Nora was our afternoon keynote speaker at our annual CSO Professional Day event. She was natural! Warm, engaging, exciting and fun in her presence, and her messaging was on-point. Our theme was Grit & Grace; Nora spoke about her life experiences and gave the attendees key takeaways. She brought humor and pain, to which the attendees could relate and take to heart.
“Not only was she engaging, funny, relevant, articulate and authentic, but she went above-and-beyond to connect her message to the mission of our hospital. On top of which, she was suffering from a concussion and still managed to make the entire room laugh repeatedly at 8 in the morning! Nora and her team were great to work with leading up to and during the event. We are grateful for all Nora did to make our event a success, and we highly recommend her. I still hear from participants about how great Nora was, and I'd be happy to recommend her anytime.”
"Nora was the keynote speaker at the one hundred, an annual fundraiser for the Mass General Cancer Center honoring 100 individuals and groups making a difference in the fight against cancer. She shared her story with more than 800 advocates, volunteers, caregivers, researchers, philanthropists, and other guests – many of whom have been personally affected by cancer. She captivatingly laid out her experiences as our attendees laughed and cried. Months later, we still talk about Nora’s keynote and how it left all of us with such a profound sense of how important it is to value each and every moment. In addition to her remarkable ability to connect and engage with each and every person in a room, Nora is extremely professional to work with and was intent on delivering an appropriate speech for our audience. I can’t recommend her enough!"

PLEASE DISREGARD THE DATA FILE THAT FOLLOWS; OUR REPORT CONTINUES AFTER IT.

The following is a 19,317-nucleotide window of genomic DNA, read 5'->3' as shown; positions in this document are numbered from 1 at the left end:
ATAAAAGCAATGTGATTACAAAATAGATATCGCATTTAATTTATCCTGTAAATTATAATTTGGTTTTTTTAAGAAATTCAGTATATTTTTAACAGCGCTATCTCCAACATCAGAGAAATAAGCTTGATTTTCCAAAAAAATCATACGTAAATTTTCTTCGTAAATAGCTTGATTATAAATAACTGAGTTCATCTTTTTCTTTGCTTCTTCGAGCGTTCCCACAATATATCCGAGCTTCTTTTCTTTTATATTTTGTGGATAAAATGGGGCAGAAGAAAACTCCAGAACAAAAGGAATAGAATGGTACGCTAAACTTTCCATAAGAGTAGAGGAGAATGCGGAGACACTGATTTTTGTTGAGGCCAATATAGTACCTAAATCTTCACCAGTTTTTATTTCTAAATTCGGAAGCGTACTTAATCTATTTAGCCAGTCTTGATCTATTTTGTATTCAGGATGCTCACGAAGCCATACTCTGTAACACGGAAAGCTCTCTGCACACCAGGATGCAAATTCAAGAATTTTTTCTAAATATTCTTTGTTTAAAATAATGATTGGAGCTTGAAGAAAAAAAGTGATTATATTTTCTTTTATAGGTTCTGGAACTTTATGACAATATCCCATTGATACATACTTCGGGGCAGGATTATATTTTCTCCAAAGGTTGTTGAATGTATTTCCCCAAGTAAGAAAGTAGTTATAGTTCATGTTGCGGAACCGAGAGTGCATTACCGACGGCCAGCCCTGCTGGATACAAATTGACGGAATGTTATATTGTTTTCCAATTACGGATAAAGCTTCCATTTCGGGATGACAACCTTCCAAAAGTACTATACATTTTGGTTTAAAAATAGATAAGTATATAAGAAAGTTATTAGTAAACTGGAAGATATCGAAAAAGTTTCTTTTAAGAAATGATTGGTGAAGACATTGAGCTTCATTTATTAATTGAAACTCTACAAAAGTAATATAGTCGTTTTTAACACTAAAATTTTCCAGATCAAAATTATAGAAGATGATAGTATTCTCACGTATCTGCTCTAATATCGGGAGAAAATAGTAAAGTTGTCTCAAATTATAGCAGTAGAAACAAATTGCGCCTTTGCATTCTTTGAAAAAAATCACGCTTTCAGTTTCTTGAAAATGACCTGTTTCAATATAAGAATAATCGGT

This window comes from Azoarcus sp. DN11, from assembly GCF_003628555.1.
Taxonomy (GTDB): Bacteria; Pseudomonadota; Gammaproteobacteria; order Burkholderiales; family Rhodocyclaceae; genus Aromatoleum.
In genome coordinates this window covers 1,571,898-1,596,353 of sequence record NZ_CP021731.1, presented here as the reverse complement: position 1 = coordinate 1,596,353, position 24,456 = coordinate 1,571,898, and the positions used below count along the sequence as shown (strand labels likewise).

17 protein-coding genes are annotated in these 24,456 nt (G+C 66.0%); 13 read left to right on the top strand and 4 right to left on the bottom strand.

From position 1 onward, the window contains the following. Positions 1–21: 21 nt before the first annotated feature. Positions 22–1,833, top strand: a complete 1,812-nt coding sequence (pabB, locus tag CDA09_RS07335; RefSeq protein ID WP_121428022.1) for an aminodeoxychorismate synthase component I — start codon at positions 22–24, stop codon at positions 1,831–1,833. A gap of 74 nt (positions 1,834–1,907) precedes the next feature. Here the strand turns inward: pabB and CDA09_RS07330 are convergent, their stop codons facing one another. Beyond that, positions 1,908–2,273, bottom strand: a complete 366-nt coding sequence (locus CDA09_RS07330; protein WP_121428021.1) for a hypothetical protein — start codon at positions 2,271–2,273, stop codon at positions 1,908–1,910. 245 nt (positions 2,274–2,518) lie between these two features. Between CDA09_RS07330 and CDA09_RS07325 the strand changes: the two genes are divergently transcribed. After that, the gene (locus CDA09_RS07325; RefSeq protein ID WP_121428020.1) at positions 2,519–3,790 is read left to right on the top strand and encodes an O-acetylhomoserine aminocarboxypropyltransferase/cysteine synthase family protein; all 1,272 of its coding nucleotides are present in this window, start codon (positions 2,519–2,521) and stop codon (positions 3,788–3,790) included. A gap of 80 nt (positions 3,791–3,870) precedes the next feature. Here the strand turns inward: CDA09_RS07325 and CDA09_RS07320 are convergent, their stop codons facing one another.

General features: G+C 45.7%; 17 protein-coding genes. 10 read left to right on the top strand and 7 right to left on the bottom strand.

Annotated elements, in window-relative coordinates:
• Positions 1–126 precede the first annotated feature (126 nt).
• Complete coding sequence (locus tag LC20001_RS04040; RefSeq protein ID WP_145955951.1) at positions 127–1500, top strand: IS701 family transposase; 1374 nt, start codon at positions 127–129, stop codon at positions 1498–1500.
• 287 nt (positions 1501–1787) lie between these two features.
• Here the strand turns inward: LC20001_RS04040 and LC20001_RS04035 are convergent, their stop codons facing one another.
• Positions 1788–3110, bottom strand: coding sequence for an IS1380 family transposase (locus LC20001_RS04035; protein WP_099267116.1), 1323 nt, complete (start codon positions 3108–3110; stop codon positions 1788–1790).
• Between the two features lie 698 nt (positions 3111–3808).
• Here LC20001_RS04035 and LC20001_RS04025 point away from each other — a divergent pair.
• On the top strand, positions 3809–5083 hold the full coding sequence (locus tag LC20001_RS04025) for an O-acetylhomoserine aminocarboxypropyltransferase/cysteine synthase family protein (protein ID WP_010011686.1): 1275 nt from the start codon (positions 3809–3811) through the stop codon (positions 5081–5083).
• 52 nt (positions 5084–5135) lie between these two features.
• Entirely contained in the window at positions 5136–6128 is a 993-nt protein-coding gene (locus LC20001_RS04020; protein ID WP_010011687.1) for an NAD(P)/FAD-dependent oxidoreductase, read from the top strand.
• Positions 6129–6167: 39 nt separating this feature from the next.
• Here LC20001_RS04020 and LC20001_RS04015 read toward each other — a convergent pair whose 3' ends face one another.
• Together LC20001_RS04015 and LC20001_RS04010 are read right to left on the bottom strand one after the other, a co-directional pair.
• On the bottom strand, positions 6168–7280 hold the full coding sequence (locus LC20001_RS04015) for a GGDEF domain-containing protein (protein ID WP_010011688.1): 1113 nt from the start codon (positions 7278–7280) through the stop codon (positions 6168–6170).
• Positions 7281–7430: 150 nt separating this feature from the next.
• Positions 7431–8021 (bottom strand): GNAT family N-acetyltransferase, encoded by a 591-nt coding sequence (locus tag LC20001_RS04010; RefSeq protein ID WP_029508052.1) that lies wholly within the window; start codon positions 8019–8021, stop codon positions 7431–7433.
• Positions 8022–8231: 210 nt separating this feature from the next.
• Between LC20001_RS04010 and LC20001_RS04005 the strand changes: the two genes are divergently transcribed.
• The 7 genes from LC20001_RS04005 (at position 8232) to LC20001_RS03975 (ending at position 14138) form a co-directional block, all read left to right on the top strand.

"Thank you for the perfect blend of nostalgia-drenched humor, wit, and heartbreak, Nora."
“This story will compel you to both laugh and cry, just as the title promises. May we all bring Nora’s honesty, passion and hope to our lives.”